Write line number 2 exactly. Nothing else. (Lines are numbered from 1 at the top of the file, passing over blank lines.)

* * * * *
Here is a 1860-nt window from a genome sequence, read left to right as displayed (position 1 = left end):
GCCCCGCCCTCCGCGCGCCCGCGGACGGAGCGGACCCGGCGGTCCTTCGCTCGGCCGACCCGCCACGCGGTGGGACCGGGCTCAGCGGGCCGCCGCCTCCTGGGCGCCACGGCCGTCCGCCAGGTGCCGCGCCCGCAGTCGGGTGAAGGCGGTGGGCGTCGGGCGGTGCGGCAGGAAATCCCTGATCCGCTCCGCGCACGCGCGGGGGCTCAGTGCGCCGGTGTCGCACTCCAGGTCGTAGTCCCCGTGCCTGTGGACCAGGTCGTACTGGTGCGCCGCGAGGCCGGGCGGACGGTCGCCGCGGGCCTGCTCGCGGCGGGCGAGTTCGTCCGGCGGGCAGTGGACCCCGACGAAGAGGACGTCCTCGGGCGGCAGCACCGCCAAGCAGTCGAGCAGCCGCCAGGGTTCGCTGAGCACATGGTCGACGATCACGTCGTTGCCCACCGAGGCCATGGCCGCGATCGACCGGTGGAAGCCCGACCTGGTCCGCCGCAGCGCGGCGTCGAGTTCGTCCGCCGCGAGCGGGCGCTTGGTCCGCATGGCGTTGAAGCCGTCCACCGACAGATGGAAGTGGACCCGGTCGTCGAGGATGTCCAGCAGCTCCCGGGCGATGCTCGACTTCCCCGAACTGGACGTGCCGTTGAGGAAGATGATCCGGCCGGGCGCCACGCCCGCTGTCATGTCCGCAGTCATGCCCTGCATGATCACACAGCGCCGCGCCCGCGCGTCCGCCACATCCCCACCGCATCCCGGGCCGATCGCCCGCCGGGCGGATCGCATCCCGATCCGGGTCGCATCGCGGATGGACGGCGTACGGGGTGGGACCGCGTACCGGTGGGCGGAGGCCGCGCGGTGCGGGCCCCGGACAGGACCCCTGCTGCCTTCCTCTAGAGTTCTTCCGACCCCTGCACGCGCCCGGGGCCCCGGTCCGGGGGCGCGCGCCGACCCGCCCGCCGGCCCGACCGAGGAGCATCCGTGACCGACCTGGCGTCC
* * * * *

GCCCCGCCCTCCGCGCGCCCGCGGACGGAGCGGACCCGGCGGTCCTTCGCTCGGCCGACCCGCCACGCGGTGGGACCGGGCTCAGCGGGCCGCCGCCTCCTGGGCGCCACGGCCGTCCGCCAGGTGCCGCGCCCGCAGTCGGGTGAAGGCGGTGGGCGTCGGGCGGTGCGGCAGGAAATCCCTGATCCGCTCCGCGCACGCGCGGGGGCTCAGTGCGCCGGTGTCGCACTCCAGGTCGTAGTCCCCGTGCCTGTGGACCAGGTCGTACTGGTGCGCCGCGAGGCCGGGCGGACGGTCGCCGCGGGCCTGCTCGCGGCGGGCGAGTTCGTCCGGCGGGCAGTGGACCCCGACGAAGAGGACGTCCTCGGGCGGCAGCACCGCCAAGCAGTCGAGCAGCCGCCAGGGTTCGCTGAGCACATGGTCGACGATCACGTCGTTGCCCACCGAGGCCATGGCCGCGATCGACCGGTGGAAGCCCGACCTGGTCCGCCGCAGCGCGGCGTCGAGTTCGTCCGCCGCGAGCGGGCGCTTGGTCCGCATGGCGTTGAAGCCGTCCACCGACAGATGGAAGTGGACCCGGTCGTCGAGGATGTCCAGCAGCTCCCGGGCGATGCTCGACTTCCCCGAACTGGACGTGCCGTTGAGGAAGATGATCCGGCCGGGCGCCACGCCCGCTGTCATGTCCGCAGTCATGCCCTGCATGATCACACAGCGCCGCGCCCGCGCGTCCGCCACATCCCCACCGCATCCCGGGCCGATCGCCCGCCGGGCGGATCGCATCCCGATCCGGGTCGCATCGCGGATGGACGGCGTACGGGGTGGGACCGCGTACCGGTGGGCGGAGGCCGCGCGGTGCGGGCCCCGGACAGGACCCCTGCTGCCTTCCTCTAGAGTTCTTCCGACCCCTGCACGCGCCCGGGGCCCCGGTCCGGGGGCGCGCGCCGACCCGCCCGCCGGCCCGACCGAGGAGCATCCGTGACCGACCTGGCGTCC